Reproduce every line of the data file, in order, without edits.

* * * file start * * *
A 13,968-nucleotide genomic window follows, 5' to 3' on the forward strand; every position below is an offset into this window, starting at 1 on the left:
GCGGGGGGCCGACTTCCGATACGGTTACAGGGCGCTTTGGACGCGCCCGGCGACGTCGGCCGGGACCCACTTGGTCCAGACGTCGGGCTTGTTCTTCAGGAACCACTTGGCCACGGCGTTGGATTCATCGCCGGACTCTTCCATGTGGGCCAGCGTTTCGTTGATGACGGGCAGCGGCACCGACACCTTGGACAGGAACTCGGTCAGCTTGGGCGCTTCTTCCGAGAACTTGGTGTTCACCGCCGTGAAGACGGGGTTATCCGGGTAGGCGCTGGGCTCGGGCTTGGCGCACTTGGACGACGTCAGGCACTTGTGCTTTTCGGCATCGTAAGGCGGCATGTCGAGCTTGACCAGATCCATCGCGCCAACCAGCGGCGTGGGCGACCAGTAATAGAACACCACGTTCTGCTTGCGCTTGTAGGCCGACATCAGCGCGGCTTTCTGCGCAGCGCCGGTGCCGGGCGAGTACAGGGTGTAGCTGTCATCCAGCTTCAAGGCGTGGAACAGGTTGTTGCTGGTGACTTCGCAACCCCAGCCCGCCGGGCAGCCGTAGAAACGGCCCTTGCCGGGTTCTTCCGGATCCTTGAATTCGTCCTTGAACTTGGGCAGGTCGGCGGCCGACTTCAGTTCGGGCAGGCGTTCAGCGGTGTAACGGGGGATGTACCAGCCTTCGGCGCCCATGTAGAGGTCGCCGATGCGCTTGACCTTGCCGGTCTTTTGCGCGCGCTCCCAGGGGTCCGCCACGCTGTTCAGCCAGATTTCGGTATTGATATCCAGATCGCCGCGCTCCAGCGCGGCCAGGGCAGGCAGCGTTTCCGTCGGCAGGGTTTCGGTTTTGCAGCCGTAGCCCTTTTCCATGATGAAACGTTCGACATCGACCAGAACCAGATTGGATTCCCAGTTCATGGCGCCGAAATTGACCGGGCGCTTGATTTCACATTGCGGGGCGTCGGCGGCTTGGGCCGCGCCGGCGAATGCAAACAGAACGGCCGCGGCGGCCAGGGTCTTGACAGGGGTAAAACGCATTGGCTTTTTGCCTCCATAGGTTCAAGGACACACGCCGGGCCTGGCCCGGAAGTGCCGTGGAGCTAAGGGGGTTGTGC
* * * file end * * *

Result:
A 13,968-nucleotide genomic window follows, 5' to 3' on the forward strand; every position below is an offset into this window, starting at 1 on the left:
GCGGGGGGCCGACTTCCGATACGGTTACAGGGCGCTTTGGACGCGCCCGGCGACGTCGGCCGGGACCCACTTGGTCCAGACGTCGGGCTTGTTCTTCAGGAACCACTTGGCCACGGCGTTGGATTCATCGCCGGACTCTTCCATGTGGGCCAGCGTTTCGTTGATGACGGGCAGCGGCACCGACACCTTGGACAGGAACTCGGTCAGCTTGGGCGCTTCTTCCGAGAACTTGGTGTTCACCGCCGTGAAGACGGGGTTATCCGGGTAGGCGCTGGGCTCGGGCTTGGCGCACTTGGACGACGTCAGGCACTTGTGCTTTTCGGCATCGTAAGGCGGCATGTCGAGCTTGACCAGATCCATCGCGCCAACCAGCGGCGTGGGCGACCAGTAATAGAACACCACGTTCTGCTTGCGCTTGTAGGCCGACATCAGCGCGGCTTTCTGCGCAGCGCCGGTGCCGGGCGAGTACAGGGTGTAGCTGTCATCCAGCTTCAAGGCGTGGAACAGGTTGTTGCTGGTGACTTCGCAACCCCAGCCCGCCGGGCAGCCGTAGAAACGGCCCTTGCCGGGTTCTTCCGGATCCTTGAATTCGTCCTTGAACTTGGGCAGGTCGGCGGCCGACTTCAGTTCGGGCAGGCGTTCAGCGGTGTAACGGGGGATGTACCAGCCTTCGGCGCCCATGTAGAGGTCGCCGATGCGCTTGACCTTGCCGGTCTTTTGCGCGCGCTCCCAGGGGTCCGCCACGCTGTTCAGCCAGATTTCGGTATTGATATCCAGATCGCCGCGCTCCAGCGCGGCCAGGGCAGGCAGCGTTTCCGTCGGCAGGGTTTCGGTTTTGCAGCCGTAGCCCTTTTCCATGATGAAACGTTCGACATCGACCAGAACCAGATTGGATTCCCAGTTCATGGCGCCGAAATTGACCGGGCGCTTGATTTCACATTGCGGGGCGTCGGCGGCTTGGGCCGCGCCGGCGAATGCAAACAGAACGGCCGCGGCGGCCAGGGTCTTGACAGGGGTAAAACGCATTGGCTTTTTGCCTCCATAGGTTCAAGGACACACGCCGGGCCTGGCCCGGAAGTGCCGTGGAGCTAAGGGGGTTGTGC